Assistant Professor Hernandez Receives CAREER Award to Study Long-Range Freight Planning

Sarah Hernandez, assistant professor of civil engineering.
University Relations

Sarah Hernandez, assistant professor of civil engineering.

Sarah Hernandez, assistant professor of civil engineering, has received the National Science Foundation Faculty Early Career Development grant, known as CAREER, for 2021. The NSF CAREER Award honors and supports early-career faculty who have displayed the potential to take up the mantle of academic role models in research and education as well as leading advances in the mission of their respective department and organization.

The NSF CAREER award, entitled “Towards Unbiased Long-Range Freight Planning Through Passive-Sensors and Workforce Diversity,” is being jointly funded by the Civil Infrastructure Systems program and the Established Program to Stimulate Competitive Research (EPSCoR). This half-million dollar award will provide five years of support to Hernandez’s research and development of freight-goods movement data at a resolution needed to make informed, data-driven decisions about long-range transportation infrastructure investment and policies; having a positive impact on the health, safety and success of the United States’ freight transportation industry.

Dr. Hernandez research team tests prototype Lidar sensor configurations a highway locations with heavy truck traffic.
Hernandez's research team tests prototype Lidar sensor configurations a highway locations with heavy truck traffic.
Dr. Hernandez uses active learning methods with traffic simulation to engage students in STEM outreach programs
Hernandez uses active learning methods with traffic simulation to engage students in STEM outreach programs.
Dr. Hernandez and her students develop learning modules for middle school students that introduce traffic engineering concepts such as the benefits and limitations traffic signals and roundabouts
Hernandez and her students develop learning modules for middle school students that introduce traffic engineering concepts such as the benefits and limitations traffic signals and roundabouts.

The methods of collecting commodity flow data had remained essentially unchanged for the past thirty years, while the complexity of freight operations and supply chains has expanded. The research objective of this grant is to derive unbiased spatial and temporally-continuous commodity and industry information from passively collected, anonymized freight movement data; specifically for truck and waterborne freight. The work will enable researchers and practitioners to advance 20-40 year forecast models of freight movement, as well as formulate solutions to critical industry issues such as driver shortages, hours-of-service regulations and lack of safe, available parking.

Diversity in the transportation workforce is critical for ensuring that investment and infrastructure decisions reflect the unique needs of diverse travelers. An innovative service-learning education plan is integrated into the project to improve job attraction and retention rates of female transportation professionals and students. The project will promote women’s initial engagement and ongoing career satisfaction to help close the gender gap and ensure that diverse perspectives are routinely included in transportation planning processes.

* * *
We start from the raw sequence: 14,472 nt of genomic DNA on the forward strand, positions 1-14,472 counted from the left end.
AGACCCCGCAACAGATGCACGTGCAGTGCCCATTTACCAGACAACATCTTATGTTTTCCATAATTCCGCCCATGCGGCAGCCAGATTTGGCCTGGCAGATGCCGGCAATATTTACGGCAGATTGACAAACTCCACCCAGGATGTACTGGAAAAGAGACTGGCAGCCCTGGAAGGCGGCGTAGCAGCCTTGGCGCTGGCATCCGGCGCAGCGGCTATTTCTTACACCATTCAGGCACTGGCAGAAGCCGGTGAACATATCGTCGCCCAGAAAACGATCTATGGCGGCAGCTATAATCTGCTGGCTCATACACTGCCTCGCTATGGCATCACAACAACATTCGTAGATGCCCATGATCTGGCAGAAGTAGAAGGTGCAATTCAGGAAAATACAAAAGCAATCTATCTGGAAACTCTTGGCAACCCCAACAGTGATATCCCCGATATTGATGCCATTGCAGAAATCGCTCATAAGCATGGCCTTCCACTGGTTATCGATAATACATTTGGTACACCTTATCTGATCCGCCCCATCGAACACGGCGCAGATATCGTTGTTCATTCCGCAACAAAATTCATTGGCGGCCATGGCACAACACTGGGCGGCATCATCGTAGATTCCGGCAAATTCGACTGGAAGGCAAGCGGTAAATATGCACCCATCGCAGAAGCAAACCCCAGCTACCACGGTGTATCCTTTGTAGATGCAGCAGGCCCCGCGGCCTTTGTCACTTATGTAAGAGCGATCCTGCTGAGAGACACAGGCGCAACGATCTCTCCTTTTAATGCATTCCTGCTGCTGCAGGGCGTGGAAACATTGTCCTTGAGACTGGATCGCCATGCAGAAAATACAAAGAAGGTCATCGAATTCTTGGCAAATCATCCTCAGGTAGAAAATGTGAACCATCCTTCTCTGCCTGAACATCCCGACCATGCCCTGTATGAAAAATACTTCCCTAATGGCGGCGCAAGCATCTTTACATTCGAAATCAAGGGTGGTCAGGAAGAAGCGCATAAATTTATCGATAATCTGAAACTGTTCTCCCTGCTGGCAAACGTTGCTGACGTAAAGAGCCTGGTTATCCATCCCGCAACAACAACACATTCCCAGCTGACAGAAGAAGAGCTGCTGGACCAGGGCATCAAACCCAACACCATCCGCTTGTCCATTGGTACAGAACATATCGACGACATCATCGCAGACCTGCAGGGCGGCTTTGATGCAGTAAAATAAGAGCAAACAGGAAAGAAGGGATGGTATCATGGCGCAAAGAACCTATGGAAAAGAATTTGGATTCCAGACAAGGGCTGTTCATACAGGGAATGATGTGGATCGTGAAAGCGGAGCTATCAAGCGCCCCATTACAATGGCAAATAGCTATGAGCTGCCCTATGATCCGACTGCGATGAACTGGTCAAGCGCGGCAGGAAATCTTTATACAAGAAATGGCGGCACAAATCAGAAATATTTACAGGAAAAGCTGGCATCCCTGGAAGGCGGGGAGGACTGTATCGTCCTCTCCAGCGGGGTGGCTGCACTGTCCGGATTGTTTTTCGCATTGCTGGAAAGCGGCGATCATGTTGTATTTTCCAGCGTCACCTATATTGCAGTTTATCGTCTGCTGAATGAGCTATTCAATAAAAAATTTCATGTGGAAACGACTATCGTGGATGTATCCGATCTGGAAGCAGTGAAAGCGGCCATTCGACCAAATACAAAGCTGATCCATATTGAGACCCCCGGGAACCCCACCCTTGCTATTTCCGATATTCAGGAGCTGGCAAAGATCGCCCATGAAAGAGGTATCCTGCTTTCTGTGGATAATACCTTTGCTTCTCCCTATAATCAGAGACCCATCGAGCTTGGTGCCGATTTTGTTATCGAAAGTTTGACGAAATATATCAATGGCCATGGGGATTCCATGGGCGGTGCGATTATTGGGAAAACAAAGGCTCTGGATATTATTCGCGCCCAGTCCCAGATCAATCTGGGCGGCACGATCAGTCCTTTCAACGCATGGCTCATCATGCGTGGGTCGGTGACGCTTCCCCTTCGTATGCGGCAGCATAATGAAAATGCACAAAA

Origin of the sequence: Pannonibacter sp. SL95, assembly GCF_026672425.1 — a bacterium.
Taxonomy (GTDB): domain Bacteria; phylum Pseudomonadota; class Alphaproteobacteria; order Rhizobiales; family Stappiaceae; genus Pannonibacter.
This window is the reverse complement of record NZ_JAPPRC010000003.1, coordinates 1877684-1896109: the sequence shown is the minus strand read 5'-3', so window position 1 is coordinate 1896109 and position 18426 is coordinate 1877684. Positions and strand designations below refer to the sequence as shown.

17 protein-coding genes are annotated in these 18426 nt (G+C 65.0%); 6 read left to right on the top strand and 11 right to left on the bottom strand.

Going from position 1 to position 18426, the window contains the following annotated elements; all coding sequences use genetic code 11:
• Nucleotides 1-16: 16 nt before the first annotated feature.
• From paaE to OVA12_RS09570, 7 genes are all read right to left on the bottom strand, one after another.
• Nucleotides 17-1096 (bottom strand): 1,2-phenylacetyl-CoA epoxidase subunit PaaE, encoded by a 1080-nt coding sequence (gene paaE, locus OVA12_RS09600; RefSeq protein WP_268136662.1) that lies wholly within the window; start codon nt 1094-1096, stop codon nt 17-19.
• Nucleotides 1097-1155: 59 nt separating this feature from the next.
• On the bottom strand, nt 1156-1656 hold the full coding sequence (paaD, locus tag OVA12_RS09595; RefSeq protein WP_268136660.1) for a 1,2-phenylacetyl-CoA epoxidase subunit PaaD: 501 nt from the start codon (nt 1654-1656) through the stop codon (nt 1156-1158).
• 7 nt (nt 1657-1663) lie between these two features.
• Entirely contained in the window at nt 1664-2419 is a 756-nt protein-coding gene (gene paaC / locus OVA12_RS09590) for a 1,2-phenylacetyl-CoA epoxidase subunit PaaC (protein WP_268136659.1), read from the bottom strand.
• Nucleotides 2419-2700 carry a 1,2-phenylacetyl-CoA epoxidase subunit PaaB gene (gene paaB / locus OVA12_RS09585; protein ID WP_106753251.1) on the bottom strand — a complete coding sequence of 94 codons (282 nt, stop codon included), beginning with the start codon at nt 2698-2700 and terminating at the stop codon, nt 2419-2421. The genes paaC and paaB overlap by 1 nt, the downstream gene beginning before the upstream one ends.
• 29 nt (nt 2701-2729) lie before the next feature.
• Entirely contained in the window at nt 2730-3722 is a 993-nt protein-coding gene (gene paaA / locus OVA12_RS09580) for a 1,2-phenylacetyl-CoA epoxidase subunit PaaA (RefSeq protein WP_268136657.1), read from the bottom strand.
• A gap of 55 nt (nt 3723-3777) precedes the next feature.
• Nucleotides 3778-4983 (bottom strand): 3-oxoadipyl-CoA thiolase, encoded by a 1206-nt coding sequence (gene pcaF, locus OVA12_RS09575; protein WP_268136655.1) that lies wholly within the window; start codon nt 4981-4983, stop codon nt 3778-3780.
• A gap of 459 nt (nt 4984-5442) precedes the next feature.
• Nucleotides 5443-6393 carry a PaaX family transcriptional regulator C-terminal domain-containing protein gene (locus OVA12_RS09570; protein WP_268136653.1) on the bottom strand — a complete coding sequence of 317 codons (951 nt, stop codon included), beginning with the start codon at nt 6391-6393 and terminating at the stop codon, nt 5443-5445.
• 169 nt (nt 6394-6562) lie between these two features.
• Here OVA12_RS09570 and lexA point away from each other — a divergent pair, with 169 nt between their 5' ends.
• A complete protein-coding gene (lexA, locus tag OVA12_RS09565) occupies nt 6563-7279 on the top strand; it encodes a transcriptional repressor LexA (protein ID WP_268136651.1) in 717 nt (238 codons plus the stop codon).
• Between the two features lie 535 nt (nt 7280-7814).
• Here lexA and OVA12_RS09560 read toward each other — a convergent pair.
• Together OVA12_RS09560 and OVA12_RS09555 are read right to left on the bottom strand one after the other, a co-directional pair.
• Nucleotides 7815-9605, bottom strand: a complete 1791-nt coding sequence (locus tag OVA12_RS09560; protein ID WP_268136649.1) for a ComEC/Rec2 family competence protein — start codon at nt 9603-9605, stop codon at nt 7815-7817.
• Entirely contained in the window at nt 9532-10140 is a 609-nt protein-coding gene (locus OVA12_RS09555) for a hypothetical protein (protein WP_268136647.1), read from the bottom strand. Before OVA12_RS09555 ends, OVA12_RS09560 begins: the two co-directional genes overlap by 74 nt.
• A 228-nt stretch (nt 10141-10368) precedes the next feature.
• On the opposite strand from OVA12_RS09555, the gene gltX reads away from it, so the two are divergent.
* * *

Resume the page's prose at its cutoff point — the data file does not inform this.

Hernandez’s research will yield positive societal impacts by enabling transportation agencies to leverage increasingly available samples of passively collected freight movement data for timely, unbiased decision-making regarding infrastructure investment, environmental policy and economic development.  This research will: 1) determine the extent to which activity patterns derived from passively collected mobile sensor data accurately predict commodity carried; 2) identify the extent to which vehicle body characteristics derived from roadway traffic sensors predict commodity carried; 3) establish and validate bias detection and quality measures for passively collected freight movement data.

The three-tiered plan implements train-the-trainer sessions during annual professional conferences where college students (tier 1) teach practicing transportation engineers (tier 2) how to deliver traffic sensor-themed K-12 (tier 3) outreach. The broader educational impacts of this project support NSF societal outcomes by promoting: 1) full participation of women in STEM, 2) development of a more diverse, globally competitive STEM workforce, and 3) increased partnerships between academia and professional organizations.

More information on Hernandez's research can be found on the Freight Transportation Data Research Lab website.

 

Contacts

Mike Emery, media specialist
Department of Civil Engineering
479-575-4954, maemery@uark.edu

Sarah Hernandez, assistant professor
Department of Civil Engineering
479-575-4954, sarahvh@uark.edu

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